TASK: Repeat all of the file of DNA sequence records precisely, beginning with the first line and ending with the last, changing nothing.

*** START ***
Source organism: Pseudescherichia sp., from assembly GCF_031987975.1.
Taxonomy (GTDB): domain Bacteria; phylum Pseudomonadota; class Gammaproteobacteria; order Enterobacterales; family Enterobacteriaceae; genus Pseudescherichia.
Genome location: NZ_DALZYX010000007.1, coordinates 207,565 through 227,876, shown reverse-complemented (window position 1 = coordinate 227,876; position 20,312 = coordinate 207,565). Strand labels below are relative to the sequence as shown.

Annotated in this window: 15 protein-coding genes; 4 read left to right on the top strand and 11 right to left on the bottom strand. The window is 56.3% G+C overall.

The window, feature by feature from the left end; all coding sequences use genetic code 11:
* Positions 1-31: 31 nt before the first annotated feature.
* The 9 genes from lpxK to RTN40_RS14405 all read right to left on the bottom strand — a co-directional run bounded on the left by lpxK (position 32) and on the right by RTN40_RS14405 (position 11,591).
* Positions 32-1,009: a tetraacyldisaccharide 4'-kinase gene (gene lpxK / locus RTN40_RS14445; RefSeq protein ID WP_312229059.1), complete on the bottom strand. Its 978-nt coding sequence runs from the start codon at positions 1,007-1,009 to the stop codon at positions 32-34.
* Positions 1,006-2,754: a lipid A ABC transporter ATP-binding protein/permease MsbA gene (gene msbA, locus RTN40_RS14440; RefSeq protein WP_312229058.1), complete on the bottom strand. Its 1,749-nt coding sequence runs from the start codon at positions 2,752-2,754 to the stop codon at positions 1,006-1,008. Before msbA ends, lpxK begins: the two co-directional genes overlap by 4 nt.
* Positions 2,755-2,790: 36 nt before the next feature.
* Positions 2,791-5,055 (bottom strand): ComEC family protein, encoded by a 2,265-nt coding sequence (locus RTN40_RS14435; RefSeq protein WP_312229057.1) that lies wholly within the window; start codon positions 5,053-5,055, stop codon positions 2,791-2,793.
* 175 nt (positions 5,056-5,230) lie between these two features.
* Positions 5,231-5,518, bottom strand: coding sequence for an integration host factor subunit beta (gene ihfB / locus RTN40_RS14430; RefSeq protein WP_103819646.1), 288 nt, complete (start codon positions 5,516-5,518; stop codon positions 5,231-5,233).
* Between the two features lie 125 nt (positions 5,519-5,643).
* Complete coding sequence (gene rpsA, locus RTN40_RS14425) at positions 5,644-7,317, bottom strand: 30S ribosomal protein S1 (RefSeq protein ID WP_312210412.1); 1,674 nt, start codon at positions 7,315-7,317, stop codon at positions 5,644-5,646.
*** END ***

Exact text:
Source organism: Pseudescherichia sp., from assembly GCF_031987975.1.
Taxonomy (GTDB): domain Bacteria; phylum Pseudomonadota; class Gammaproteobacteria; order Enterobacterales; family Enterobacteriaceae; genus Pseudescherichia.
Genome location: NZ_DALZYX010000007.1, coordinates 207,565 through 227,876, shown reverse-complemented (window position 1 = coordinate 227,876; position 20,312 = coordinate 207,565). Strand labels below are relative to the sequence as shown.

Annotated in this window: 15 protein-coding genes; 4 read left to right on the top strand and 11 right to left on the bottom strand. The window is 56.3% G+C overall.

The window, feature by feature from the left end; all coding sequences use genetic code 11:
* Positions 1-31: 31 nt before the first annotated feature.
* The 9 genes from lpxK to RTN40_RS14405 all read right to left on the bottom strand — a co-directional run bounded on the left by lpxK (position 32) and on the right by RTN40_RS14405 (position 11,591).
* Positions 32-1,009: a tetraacyldisaccharide 4'-kinase gene (gene lpxK / locus RTN40_RS14445; RefSeq protein ID WP_312229059.1), complete on the bottom strand. Its 978-nt coding sequence runs from the start codon at positions 1,007-1,009 to the stop codon at positions 32-34.
* Positions 1,006-2,754: a lipid A ABC transporter ATP-binding protein/permease MsbA gene (gene msbA, locus RTN40_RS14440; RefSeq protein WP_312229058.1), complete on the bottom strand. Its 1,749-nt coding sequence runs from the start codon at positions 2,752-2,754 to the stop codon at positions 1,006-1,008. Before msbA ends, lpxK begins: the two co-directional genes overlap by 4 nt.
* Positions 2,755-2,790: 36 nt before the next feature.
* Positions 2,791-5,055 (bottom strand): ComEC family protein, encoded by a 2,265-nt coding sequence (locus RTN40_RS14435; RefSeq protein WP_312229057.1) that lies wholly within the window; start codon positions 5,053-5,055, stop codon positions 2,791-2,793.
* 175 nt (positions 5,056-5,230) lie between these two features.
* Positions 5,231-5,518, bottom strand: coding sequence for an integration host factor subunit beta (gene ihfB / locus RTN40_RS14430; RefSeq protein WP_103819646.1), 288 nt, complete (start codon positions 5,516-5,518; stop codon positions 5,231-5,233).
* Between the two features lie 125 nt (positions 5,519-5,643).
* Complete coding sequence (gene rpsA, locus RTN40_RS14425) at positions 5,644-7,317, bottom strand: 30S ribosomal protein S1 (RefSeq protein ID WP_312210412.1); 1,674 nt, start codon at positions 7,315-7,317, stop codon at positions 5,644-5,646.